18. May 2011 · Comments Off on Coming Home · Categories: General

Note: I don’t normally blog here about internal things, preferring instead to share thoughts on my “yardening” or memories of other phases of my life. But since I was 13, part of my self-identification has been “writer.” But I had lately begun to wonder if I could still use that description — is one a writer if one isn’t really writing? Apparently so. Apparently thoughts and ideas have been wintering in plowed ground, waiting for spring’s warmth to sprout into new growth. I posted the following on my personal blog this morning, but I wanted to share with my friends here, as well.

I’m writing again, for the first time in a decade or so, and it feels like coming home to my true self. Really writing — the kind of writing that I used to do, that left me marveling in awe as the words flowed from my pen to paper, almost as if the pen had a mind of its own.

That’s how it used to feel, when God would give me ideas for stories. It was almost like watching the story on a movie screen in my brain, and simply transcribing what I saw on the screen. I had thought the dearth of words related to my very desultory Christian walk. I claim Jesus as my savior, and believe the truths set forth in the Apostles’ Creed, but I do no daily Bible reading, attend no weekly church services.

That said, I constantly dialogue with Jehovah God, and recognize that all good gifts in my life are from His hand. Like this gift of writing, that has recently returned with so much power. The more ideas flow into my brain, the more I return to Bible reading, specifically the Gospels. I’m seeing things I don’t remember seeing there before. And I see stories.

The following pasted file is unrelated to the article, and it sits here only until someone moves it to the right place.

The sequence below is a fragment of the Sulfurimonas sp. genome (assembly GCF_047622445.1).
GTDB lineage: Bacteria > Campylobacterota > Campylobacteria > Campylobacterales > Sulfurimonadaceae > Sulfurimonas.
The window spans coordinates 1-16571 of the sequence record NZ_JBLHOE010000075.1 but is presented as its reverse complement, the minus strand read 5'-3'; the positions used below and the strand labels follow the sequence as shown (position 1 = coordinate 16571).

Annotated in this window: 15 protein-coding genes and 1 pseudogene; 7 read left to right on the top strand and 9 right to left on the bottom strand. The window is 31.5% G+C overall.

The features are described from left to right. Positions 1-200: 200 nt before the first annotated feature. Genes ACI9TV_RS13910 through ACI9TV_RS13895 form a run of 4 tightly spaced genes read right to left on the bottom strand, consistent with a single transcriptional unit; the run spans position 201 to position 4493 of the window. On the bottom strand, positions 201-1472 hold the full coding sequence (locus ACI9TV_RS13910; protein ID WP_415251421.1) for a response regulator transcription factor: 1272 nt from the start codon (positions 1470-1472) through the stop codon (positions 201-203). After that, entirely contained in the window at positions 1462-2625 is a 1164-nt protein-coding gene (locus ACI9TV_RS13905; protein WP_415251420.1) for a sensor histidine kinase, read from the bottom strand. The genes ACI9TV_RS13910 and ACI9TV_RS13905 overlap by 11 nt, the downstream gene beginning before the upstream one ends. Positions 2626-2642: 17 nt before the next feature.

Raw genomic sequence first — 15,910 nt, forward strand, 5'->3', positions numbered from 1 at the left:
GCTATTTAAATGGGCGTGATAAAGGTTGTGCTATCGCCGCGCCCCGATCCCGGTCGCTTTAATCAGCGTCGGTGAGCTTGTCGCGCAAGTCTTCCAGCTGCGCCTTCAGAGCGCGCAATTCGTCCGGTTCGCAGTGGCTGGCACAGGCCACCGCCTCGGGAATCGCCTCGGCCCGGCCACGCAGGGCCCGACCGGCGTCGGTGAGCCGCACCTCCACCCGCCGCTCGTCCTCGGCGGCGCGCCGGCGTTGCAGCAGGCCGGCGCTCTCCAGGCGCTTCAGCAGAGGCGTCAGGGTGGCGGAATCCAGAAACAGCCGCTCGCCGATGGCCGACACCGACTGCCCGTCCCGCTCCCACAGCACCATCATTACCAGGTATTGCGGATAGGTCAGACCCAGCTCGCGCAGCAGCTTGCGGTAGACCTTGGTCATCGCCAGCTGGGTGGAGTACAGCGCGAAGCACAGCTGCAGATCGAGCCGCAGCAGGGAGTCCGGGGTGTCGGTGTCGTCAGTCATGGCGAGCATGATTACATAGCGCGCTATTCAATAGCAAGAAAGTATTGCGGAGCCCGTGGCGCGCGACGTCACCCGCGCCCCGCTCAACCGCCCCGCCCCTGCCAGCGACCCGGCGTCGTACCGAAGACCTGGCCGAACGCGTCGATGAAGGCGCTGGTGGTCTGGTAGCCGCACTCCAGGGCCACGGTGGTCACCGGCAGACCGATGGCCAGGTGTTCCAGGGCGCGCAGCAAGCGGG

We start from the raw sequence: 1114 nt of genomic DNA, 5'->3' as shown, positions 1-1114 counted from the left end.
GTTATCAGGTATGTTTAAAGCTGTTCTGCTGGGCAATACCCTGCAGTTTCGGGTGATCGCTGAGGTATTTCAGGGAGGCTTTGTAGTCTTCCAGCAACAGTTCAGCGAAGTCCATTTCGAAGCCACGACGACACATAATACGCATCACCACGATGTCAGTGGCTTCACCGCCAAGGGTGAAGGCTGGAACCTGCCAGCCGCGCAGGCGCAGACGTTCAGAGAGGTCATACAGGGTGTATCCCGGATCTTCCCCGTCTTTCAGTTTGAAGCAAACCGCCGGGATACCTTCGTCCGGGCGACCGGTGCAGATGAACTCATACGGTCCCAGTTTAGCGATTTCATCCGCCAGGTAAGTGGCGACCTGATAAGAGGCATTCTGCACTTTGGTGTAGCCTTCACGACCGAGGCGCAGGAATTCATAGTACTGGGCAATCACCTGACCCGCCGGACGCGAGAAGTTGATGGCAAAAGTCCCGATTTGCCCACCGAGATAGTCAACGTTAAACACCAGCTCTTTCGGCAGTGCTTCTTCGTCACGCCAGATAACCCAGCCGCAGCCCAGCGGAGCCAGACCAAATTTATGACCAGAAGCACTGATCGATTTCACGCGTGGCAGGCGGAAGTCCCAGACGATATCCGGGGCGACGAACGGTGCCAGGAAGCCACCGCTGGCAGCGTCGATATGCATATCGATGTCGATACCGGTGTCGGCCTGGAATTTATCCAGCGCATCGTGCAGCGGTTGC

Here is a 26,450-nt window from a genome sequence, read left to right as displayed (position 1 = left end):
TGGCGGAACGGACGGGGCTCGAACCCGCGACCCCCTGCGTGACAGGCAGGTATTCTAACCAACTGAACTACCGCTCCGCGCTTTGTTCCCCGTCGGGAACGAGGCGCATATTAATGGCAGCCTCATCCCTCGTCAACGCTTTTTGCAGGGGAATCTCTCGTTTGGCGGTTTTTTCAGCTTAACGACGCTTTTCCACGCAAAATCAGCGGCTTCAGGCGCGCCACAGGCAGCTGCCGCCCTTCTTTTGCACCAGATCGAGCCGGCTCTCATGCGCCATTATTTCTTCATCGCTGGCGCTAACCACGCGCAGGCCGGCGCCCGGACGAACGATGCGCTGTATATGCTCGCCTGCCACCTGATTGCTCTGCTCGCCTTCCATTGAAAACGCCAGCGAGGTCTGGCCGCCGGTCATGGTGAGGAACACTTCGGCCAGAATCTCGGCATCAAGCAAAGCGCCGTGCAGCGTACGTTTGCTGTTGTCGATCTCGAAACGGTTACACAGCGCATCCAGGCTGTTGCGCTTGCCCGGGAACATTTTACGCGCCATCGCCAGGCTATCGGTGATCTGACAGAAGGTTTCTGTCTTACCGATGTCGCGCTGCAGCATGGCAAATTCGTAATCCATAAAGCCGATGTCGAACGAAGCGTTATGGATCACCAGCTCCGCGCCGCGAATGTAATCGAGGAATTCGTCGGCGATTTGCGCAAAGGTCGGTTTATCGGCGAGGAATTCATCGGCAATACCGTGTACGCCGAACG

In “Steel Magnolias,” Truvey says “Every person has a story.” The same is true of the Bible characters – no, not characters. These were real, live people, like you and me. They worried about keeping their jobs, their homes, their sanity. They loved and laughed, wept and prayed, cooked and sewed and cleaned, got married, had children, lost children…

Their lives were more immediate than ours, less removed from reality. No air conditioning there – when it was hot, their own sweat cooled them. If they caught no fish, or grew no crops, they went hungry.

Life was struggle and joy all in one. Sometimes, life was sorrow. Through it all, they persevered, holding to the hope of their faith that Yahweh was not as other gods – that Yahweh was a God who listened, a God who cared. He had delivered them from Egyptians and Philistines – he would deliver them again.

If he didn’t? He was still Yahweh, still in charge. The prophet Habakuk perhaps said it best:

Though the fig tree does not bud and there are no grapes on the vines, though the olive crop fails and the fields produce no food, though there are no sheep in the pen and no cattle in the stalls, yet I will rejoice in the LORD, I will be joyful in God my Savior. Hab. 3:17-18

Those are tough words, from a tough person – a faithful person. I’ve wanted those words to be true in my own life for years, and never really noticed that they already were.

The fig tree of my writing has not blossomed in close to ten years. Oh, there were little buds here and there – snippets of stories, or thoughts or poems that reassured me I could still write when it mattered, but not the effortless flow of words that I remembered.

Until this spring, when all outside was green with new life, and it was time again to remember our Lord’s sacrifice on our behalf. This Easter season, the words began to flow again, and I pray they never stop. But even if they do, like Habakkuk, I will rejoice in the LORD, I will be joyful in God my Savior.

Meantime, I’ll revel in the feeling of being home again.

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